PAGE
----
Constitution Daily

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New Trump immigration order blocked

October 17, 2017 by Lyle Denniston

 

President Trump’s third attempt to put strict new limits on immigration from Mideast nations – like the first two – ran into trouble in federal court on Tuesday, with a judge in Hawaii blocking it from going into full effect at midnight. (UPDATE: The Justice Department said it would pursue an “expeditious appeal.)

In a 40-page ruling, U.S. District Judge Derrick K. Watson of Honolulu concluded that the latest version “suffers from precisely the same maladies.”  He said the presidential order, issued September 24, “lacks sufficient findings that the entry of more than 150 million individuals from six specified countries” can be legally barred under federal immigration laws.

The judge also found that the restrictions “plainly discriminate on the basis of nationality,” which immigration law also forbids.

Although the latest Trump order was applied to eight countries, the state of Hawaii and other challengers had sued to stop enforcement only as to the six countries on the list that have majority or heavy populations of Muslims.  The other two on the list – North Korea and Venezuela – were not included in the lawsuit in Judge Watson’s court.

A similar lawsuit against the third version of the immigration restrictions is awaiting a ruling by a judge in a separate case in Maryland.  A hearing was held in that case on Monday, so the judge could act at any time.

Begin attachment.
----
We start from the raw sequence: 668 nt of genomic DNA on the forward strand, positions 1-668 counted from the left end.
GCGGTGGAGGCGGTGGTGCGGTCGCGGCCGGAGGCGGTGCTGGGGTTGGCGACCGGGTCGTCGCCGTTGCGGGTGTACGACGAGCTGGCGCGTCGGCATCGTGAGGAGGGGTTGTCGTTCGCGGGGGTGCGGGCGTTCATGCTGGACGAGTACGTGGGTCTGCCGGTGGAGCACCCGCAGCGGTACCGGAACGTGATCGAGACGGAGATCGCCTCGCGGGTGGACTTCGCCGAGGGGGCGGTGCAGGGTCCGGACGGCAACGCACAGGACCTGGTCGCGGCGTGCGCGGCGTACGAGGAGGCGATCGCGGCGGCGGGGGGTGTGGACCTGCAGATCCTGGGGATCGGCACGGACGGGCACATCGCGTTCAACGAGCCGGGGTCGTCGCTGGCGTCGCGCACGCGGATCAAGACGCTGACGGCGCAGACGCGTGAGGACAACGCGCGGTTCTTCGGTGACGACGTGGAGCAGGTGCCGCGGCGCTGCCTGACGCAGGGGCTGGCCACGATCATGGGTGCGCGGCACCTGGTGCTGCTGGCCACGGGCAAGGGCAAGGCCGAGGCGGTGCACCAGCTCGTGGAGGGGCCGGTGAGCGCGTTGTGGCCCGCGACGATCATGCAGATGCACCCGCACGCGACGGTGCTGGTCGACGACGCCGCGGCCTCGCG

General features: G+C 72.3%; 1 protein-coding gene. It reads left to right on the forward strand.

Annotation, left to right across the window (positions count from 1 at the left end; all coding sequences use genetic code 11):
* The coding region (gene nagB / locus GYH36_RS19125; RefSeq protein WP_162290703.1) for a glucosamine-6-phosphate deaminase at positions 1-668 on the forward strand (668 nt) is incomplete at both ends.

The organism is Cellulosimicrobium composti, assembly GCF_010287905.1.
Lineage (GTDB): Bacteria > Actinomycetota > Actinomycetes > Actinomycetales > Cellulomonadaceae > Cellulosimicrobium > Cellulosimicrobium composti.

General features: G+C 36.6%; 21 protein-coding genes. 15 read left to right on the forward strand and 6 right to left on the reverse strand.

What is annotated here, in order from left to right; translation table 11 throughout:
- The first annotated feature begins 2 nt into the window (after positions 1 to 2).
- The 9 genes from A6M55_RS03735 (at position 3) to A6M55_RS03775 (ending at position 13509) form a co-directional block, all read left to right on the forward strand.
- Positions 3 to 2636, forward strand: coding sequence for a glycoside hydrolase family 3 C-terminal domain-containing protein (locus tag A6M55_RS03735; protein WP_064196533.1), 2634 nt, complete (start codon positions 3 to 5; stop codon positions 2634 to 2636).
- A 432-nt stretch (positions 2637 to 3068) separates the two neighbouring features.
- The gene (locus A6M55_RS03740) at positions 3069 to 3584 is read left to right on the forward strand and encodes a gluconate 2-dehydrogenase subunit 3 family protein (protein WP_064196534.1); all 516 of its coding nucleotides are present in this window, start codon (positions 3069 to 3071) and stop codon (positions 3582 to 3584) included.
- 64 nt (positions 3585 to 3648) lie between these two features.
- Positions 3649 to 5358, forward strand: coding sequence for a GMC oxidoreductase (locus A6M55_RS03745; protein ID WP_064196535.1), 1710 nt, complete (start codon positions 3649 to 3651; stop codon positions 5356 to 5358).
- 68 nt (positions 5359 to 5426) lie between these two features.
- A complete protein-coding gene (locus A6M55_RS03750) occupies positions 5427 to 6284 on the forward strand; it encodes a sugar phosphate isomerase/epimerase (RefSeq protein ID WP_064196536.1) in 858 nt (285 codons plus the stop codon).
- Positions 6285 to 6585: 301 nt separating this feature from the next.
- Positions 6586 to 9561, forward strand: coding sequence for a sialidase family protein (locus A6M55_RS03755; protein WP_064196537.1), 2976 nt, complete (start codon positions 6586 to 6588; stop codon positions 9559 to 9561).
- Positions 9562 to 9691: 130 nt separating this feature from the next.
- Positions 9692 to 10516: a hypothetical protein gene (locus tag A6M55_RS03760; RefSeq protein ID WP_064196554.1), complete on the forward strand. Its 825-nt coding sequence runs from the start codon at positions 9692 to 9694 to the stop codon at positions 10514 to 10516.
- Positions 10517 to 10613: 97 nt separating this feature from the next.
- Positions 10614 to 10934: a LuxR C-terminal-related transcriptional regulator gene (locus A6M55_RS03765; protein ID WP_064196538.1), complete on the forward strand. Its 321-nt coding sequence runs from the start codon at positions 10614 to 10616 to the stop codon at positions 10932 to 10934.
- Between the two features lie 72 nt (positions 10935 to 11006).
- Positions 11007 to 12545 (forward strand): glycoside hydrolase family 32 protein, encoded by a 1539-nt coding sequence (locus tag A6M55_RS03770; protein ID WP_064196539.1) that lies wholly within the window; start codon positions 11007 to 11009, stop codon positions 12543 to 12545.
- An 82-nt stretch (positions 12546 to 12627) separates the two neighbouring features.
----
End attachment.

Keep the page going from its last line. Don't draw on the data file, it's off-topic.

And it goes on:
Technically, the Hawaii ruling came in the form of a temporary order that blocks enforcement everywhere in the nation of the curbs on entry from the six nations only until the judge can consider whether to make his action more permanent.   The judge indicated that he might take that additional step without a hearing and without any further filing of legal briefs, if both sides consented to it.  Otherwise, he said he would hold a prompt hearing on that question.

Judge Watson refused to put his ruling on hold, even temporarily, so the only way the Trump Administration could move ahead with enforcement Tuesday night would be if it sought and obtained an order from a higher court to allow that.  The Administration has the option of seeking a delay either from the U.S. Court of Appeals for the Ninth Circuit or at the Supreme Court if the Ninth Circuit Court refuses.

The Ninth Circuit Court earlier had upheld a prior ruling by Judge Watson against the second Trump executive order, which had been issued in March.  And the Honolulu judge relied heavily on Monday on that earlier Circuit Court ruling in finding that the third approach, too, does not satisfy federal immigration laws.   The ruling did not involve any conclusion about the constitutionality of the new Trump order.

The president’s third order has many of the features of prior versions, especially the second one, but it is significantly different in that the restrictions would be made permanently.  Under the second version, entry of individuals from Muslim-dominated countries was barred only for a 90-day period.  That period ran out on September 24, and was replaced by the third executive order.

Under Monday’s ruling in Honolulu, entry restrictions cannot be enforced against foreign nationals from Chad, Iran, Libya, Somalia, Syria and Yemen.  For Chad, Libya and Yemen, the order would forbid the entry of those seeking to live in the U.S., those seeking merely to visit the nation, and those specifically traveling on tourist or business visas.   For Iran, immigrants and travelers would be barred, but not student and exchange visitors with visas.  For Syria and Somalia, the order would bar entry of immigrants and travelers.